There have been ongoing attempts by HMRC to clamp down on the tax affairs of contractors who it believes are exploiting the tax system to reduce their payments. That’s evidenced by IR35 legislation and continues with effect from 6th April 2016 when changes to travel and subsistence expenses come into effect.
The Changes and Why They’re Being Made
One benefit of being a contractor is you claim all business expenses and offset them against income, thus reducing your liability for tax and NI. That’s a reasonable reward for the additional risks you take and costs you incur by being a contractor. It differs to permanent employees who can claim expenses when on legitimate company business but not those incurred when travelling between home and work.
Most contractors are based at their home address and can claim for all travel and subsistence expenses when going to client sites. HMRC has allowed this so far but, from April 2016, is clamping down on those contractors who fall within IR35 legislation. That applies to those subject to the supervision, direction or control of their client rather than undertaking a particular task in the way they choose. In other words, their work is managed to ensure it reaches the required standard, they’re made to work in a specific manner or are told exactly what to do in the same way as a permanent employee.
Such contractors will no longer be able to claim travel and subsistence for travel to their ‘normal’ place of work. However, in the same way as any other employee, they can still claim expenses incurred when required to go elsewhere on business. Any incorrect claims after this time will result in a liability for extra tax.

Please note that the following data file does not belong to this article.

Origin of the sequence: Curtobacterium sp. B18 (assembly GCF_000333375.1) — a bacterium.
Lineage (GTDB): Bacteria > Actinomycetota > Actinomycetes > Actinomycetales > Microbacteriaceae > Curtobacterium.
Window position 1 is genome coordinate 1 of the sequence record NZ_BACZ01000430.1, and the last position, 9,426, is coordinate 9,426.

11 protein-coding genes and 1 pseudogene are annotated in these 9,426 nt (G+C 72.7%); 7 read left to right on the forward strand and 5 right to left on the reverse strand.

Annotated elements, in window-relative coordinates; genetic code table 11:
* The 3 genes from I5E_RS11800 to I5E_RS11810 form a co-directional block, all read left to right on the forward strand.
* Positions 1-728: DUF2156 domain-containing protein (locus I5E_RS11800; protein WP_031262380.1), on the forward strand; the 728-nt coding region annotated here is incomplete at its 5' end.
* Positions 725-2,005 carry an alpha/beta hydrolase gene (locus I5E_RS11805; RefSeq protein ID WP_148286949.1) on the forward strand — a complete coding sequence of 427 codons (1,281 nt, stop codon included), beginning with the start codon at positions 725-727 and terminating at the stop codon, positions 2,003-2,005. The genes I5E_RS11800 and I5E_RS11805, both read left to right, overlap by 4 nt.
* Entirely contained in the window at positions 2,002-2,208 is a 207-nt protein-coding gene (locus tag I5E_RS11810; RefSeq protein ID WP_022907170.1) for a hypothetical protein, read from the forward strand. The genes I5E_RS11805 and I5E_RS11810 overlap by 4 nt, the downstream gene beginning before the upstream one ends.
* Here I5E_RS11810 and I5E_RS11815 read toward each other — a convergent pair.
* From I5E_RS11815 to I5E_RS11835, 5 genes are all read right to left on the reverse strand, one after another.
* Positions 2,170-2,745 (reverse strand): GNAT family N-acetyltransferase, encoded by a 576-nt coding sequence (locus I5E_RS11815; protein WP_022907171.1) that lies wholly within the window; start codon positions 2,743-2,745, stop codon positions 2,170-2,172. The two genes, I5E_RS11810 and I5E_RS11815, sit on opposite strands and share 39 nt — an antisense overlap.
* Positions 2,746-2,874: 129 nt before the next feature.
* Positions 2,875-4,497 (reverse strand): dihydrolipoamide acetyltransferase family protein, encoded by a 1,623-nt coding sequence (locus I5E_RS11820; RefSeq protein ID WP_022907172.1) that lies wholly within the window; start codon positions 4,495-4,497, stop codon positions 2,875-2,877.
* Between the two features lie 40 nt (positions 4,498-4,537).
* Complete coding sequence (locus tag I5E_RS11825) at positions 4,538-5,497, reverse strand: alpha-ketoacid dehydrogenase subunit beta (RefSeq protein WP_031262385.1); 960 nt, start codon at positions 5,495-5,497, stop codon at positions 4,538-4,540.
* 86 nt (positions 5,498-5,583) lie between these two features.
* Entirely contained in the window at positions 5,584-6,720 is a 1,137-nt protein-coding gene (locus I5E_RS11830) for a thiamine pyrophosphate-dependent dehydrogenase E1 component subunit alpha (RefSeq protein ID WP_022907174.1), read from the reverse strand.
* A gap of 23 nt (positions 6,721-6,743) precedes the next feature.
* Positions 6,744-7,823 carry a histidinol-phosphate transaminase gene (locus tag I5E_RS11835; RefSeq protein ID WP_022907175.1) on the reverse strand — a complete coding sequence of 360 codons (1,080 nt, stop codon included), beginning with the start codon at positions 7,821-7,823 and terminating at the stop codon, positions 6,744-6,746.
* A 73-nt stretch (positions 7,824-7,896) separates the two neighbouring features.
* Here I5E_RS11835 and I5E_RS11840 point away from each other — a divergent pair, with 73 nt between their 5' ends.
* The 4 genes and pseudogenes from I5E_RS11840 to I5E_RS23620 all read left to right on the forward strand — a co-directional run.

Effect of the Changes
If you work through an umbrella company, the company will be unable to claim travel and subsistence costs on your behalf if subject to supervision, direction or control from any clients. That will increase your personal tax liability and may cause many contractors to change from umbrella company to limited company operation.
Even if working through a limited company, the changes will still affect you if you’re deemed to fall within IR35 legislation for particular contracts. The outcome will be increased income for tax purposes, since you won’t be able to offset the same level of expenses, and a higher corporation tax bill.
This can have a serious impact on your profitability if you’re travelling to a client every day or have frequent overnight stays. If you’re suddenly unable to claim £5,000 of annual expenses, for example, this will increase your corporation tax bill by £1,000 and may also affect income tax payment.
You need to ensure, therefore, that your working arrangements aren’t caught by IR35 legislation, resulting in travel and expenses being not reclaimable. The best way to do this is to use the services of Phoenix Cloud Accounting, which will make sure you comply and operate in the most tax-effective manner.